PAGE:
Glossary of Ingredients
Ginger or ginger root is the rhizome of the plant Zingiber officinale, consumed as a delicacy, medicine, or spice. It lends its name to its genus and family (Zingiberaceae).
It is used extensively in Asian cooking and is readily available as an extract, powder and whole root in supermarkets throughout Australia.
Grains of paradise
Aframomum melegueta is a species in the ginger family, Zingiberaceae. This spice, commonly known as grains of paradise, melegueta pepper, alligator pepper, Guinea grains, fom wisa, or Guinea pepper, is obtained from the ground seeds; it gives a pungent, peppery flavour with hints of citrus.
Although it is native to West Africa, it is also an important cash crop in the Basketo district (Basketo special woreda) of southern Ethiopia.
For my recipe I sourced my grains of paradise from my specialty homebrew shop. It is currently available through some tea shops and online at http://www.gourmetshopper.com.au
Galangal (galanga, blue ginger, laos) is a rhizome of plants in the ginger family Zingiberaceae, with culinary and medicinal uses originating in Indonesia. The rhizomes are used in various Asian cuisines (for example in Thai and Lao tom yum and tom kha gai soups, Vietnamese Huế cuisine (tre) and throughout Indonesian cuisine, for example, in soto). Though it is related to and resembles ginger, there is little similarity in taste.
I found Galingale powder & the rhizome readily available at my Asian grocer.
Cinnamon is the name for perhaps a dozen species of trees and the commercial spice products that some of them produce. All are members of the genus Cinnamomum in the family Lauraceae. Only a few of them are grown commercially for spice.
Cinnamon has been known from remote antiquity. It was imported to Egypt as early as 2000 BC, but those who report that it had come from China confuse it with cassia. There are also numerous references to it in the Old Testament.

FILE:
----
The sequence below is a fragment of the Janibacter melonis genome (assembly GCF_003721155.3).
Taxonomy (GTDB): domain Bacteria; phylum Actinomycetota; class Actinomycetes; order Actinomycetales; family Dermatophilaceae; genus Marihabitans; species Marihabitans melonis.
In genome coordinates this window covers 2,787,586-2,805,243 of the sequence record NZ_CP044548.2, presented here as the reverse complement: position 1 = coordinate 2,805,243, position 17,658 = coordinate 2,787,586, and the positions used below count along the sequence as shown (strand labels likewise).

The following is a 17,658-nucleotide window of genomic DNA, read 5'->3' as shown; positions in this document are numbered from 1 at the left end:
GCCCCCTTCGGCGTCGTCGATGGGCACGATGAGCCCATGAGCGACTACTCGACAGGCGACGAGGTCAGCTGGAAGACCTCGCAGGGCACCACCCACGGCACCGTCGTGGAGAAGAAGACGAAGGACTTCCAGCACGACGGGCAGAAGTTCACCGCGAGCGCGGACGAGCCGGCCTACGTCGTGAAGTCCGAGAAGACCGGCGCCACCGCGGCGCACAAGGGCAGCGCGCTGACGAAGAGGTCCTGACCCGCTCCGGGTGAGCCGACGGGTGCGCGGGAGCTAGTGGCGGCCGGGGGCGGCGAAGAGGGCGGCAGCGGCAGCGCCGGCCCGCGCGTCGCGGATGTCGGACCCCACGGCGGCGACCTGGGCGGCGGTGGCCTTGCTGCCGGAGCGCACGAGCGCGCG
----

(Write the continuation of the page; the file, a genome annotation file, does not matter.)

Cinnamon is readily available at well stocked spice shops. I was able to get it from a Turkish spice house local to me. Be careful though as sometimes what is sold is cinnamon is actually cassia bark.
The nutmeg tree is any of several species of trees in genus Myristica. The most important commercial species is Myristica fragrans, an evergreen tree indigenous to the Banda Islands in the Moluccas (or Spice Islands) of Indonesia. The nutmeg tree is important for two spices derived from the fruit: nutmeg and mace.
It is readily available in super markets throughout Australia.
Sugar is the generalised name for a class of sweet-flavoured substances used as food. They are carbohydrates and as this name implies, are composed of carbon, hydrogen and oxygen. There are various types of sugar derived from different sources. Simple sugars are called monosaccharides and include glucose, fructose and galactose. The table or granulated sugar most customarily used as food is sucrose.
Due its abundance I used white table sugar. Sugar of the quality I used in this recipe would have been a high priced commodity in period and for this reason I feel that it would have been highly unlikely that it would have been used in this way. However, I chose to use it due to its availability. It is readily available in supermarkets throughout Australia.
Wine is an alcoholic beverage made from fermented grapes or other fruits. The natural chemical balance of grapes lets them ferment without the addition of sugars, acids, enzymes, water, or other nutrients. Yeast consumes the sugars in the grapes and converts them into alcohol. Different varieties of grapes and strains of yeasts produce different types of wine.
Archaeological evidence suggests that the earliest known production of wine, made by fermenting grapes, took place from the late Neolithic or early Chalcolithic, possibly as early as the sixth millennium BC, between the Caucasus and the Middle East, with clues of winemaking in different sites dated from 6000 BC in Georgia, 5000 BC in Iran, and 4100 BC in Armenia.